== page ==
10 Ways To Use Text Replacements On Your Mac

Text Replacements are one of the most useful productivity features on your Mac. But even people that use them don't always use them to their fullest potential. Here are 10 examples of things you can do with Text Replacement on your Mac.

Comments: 26 Responses to “10 Ways To Use Text Replacements On Your Mac”

    john Clark
    4 months ago

    I worked in a major health care provider and used an Electronic Health Record (EHR) system. It had a great feature similar to Apple’s text replacement. It was used for the physician notes. The user could type a shortcut and then an expanded standard note would appear. That note could be a sentence or multiple paragraphs. Each user had their own customizable library of shortcut/text replacements. To prevent accidental replacement the user would be taught to start their shortcut with a “.”

    john Clark
    4 months ago

    If a person has multiple Apple products and synch’s on iCloud the text replacements will work across all their devices.

    Tony Rosner
    4 months ago

    Hi Gary
    Can I synchronise Text replacement across the cloud?

    bruce stasiuk
    4 months ago

    When I enter (c) the copyright symbol doesn’t come up

    4 months ago

    bruce: Do you see that as one of your Text Replacements in the list? Are you pressing a space after it? Which app?

    Sherry
    4 months ago

    Are you able to make the font a different color?

    4 months ago

    Sherry: No, this works on pure text and not styles, fonts or other text attributes.

    Riley Willcox
    4 months ago

    Is there a way to prevent a space being added to the end of the pasted text?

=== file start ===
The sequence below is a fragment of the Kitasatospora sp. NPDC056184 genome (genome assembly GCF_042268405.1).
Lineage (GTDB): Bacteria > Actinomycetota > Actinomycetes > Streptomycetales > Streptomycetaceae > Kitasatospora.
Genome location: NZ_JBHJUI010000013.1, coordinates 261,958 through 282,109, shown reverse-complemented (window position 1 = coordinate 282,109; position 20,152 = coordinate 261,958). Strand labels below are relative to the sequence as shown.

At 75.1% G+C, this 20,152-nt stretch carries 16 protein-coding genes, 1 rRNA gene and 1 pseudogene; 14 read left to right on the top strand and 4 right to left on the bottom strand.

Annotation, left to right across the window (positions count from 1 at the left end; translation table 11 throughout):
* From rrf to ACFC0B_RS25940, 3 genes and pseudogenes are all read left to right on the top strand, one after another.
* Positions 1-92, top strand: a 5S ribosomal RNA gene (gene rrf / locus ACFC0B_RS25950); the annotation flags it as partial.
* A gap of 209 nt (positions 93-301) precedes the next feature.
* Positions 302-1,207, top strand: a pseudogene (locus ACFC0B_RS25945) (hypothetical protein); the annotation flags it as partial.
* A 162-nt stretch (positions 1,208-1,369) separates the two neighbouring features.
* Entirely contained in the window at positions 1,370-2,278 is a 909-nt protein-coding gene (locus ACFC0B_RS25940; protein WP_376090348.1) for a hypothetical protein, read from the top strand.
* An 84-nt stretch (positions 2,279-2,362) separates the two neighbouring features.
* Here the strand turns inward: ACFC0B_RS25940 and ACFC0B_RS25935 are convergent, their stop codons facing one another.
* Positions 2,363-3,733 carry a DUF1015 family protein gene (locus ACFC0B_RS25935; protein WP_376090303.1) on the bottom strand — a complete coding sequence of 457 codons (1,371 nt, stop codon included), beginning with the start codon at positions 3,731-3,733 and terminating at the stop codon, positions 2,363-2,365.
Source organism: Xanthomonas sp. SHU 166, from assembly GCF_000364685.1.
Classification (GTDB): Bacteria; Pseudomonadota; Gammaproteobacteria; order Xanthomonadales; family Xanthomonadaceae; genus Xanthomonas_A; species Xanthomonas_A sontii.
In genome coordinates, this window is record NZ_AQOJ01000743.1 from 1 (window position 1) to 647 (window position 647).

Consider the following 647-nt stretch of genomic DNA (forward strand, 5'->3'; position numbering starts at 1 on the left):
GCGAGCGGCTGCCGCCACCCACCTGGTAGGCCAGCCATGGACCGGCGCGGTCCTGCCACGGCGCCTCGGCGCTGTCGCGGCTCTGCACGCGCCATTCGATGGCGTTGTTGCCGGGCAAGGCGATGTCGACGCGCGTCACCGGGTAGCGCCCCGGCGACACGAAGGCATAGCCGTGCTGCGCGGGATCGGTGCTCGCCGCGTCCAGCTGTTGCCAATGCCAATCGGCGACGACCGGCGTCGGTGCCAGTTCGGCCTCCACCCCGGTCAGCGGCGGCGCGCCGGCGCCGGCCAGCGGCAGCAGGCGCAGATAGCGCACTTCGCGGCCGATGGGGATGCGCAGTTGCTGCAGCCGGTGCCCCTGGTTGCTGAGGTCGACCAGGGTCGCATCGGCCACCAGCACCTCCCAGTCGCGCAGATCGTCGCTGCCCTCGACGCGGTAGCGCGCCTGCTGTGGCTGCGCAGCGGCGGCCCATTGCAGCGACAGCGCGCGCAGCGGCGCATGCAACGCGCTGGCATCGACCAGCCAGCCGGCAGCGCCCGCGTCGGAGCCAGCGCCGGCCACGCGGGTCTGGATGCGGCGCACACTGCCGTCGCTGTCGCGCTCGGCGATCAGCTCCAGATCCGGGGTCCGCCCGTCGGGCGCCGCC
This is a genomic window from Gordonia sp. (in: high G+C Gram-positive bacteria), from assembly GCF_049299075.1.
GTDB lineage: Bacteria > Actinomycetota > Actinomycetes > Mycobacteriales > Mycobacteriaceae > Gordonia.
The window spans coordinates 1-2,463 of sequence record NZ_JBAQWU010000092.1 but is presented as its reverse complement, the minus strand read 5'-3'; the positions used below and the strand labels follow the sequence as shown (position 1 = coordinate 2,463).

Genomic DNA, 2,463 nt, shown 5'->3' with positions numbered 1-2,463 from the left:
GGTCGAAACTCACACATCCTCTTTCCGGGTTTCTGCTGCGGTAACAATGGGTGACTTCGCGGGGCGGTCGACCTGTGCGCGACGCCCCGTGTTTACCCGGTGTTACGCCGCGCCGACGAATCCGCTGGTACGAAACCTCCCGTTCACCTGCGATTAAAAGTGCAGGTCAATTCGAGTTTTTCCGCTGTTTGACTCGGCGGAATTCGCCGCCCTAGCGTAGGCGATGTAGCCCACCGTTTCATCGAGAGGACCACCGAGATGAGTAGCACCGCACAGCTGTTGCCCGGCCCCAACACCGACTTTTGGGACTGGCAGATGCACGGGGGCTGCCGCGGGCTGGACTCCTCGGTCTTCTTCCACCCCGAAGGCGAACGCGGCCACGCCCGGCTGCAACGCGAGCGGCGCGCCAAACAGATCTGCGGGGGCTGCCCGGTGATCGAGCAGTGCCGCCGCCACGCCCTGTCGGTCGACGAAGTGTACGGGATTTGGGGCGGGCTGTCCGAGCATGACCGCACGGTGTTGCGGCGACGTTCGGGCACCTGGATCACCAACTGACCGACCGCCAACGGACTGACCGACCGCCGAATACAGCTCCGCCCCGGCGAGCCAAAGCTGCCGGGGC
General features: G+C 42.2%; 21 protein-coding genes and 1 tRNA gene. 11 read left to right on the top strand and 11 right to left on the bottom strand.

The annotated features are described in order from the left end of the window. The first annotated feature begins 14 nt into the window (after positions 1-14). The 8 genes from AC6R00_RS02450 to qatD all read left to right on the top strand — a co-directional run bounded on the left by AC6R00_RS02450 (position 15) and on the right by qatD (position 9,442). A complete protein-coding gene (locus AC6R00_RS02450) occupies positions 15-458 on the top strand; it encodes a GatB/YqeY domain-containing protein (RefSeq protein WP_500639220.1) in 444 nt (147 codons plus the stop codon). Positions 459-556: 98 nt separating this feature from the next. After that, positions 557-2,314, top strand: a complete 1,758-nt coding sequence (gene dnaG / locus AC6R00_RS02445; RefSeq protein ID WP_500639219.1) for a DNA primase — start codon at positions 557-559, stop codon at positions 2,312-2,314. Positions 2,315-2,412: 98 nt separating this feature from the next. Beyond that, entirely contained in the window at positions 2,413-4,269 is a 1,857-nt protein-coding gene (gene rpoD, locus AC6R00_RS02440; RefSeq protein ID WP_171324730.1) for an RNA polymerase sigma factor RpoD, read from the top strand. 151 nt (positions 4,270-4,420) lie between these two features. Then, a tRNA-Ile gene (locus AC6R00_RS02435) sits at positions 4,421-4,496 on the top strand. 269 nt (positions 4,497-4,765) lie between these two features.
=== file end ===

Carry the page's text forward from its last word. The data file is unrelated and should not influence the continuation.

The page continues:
4 months ago

    Riley: What’s the use case? Normally there would be some sort of character separating the replacement and what you type next. I think punctuation works too.

    Alan Oliver
    4 months ago

    When I enter the text replacement into an email or pages document it appears as Uppercase and not as it appears in the Keyboard Window. Is there a setting somewhere that causes this.

    4 months ago

    Alan: I can’t imagine what would cause that. It isn’t uppercase when you type letters normally? Does it happen with all text replacements? Try to make some new ones and see.

    Tim A.
    4 months ago

    Saw this elsewhere and have adopted it: use a “!” as a lead character for the text abbreviation.

    John Stires
    4 months ago

    Often times (a growing trend) a space after an email is not accepted in the window requesting it, occasionally accompanied with a phrase stating “not a correct email format”, etc. The only way to prevent the space (I’ve found) is to click on the suggestion instead of hitting the space bar. “teh”=”the” happens so frequently I’ve forgotten it’s there. Great subject!

    Julie Wasmus
    4 months ago

    When I used a PC, there was a ‘snipit’ tool which allowed me to copy any part of a screen and the after pasting it, I could draw on it, circling important notes, write on it etc. Is there any think for Mac that will do this? I like the clipboards, but am looking for one that I can also edit.

    4 months ago

    Julie: You can do that natively on a Mac. The built-in screenshot function can be set to take it right to the clipboard, or it can go to the markup tool so you can add things. See https://macmost.com/the-complete-guide-to-taking-screenshots-on-a-mac.html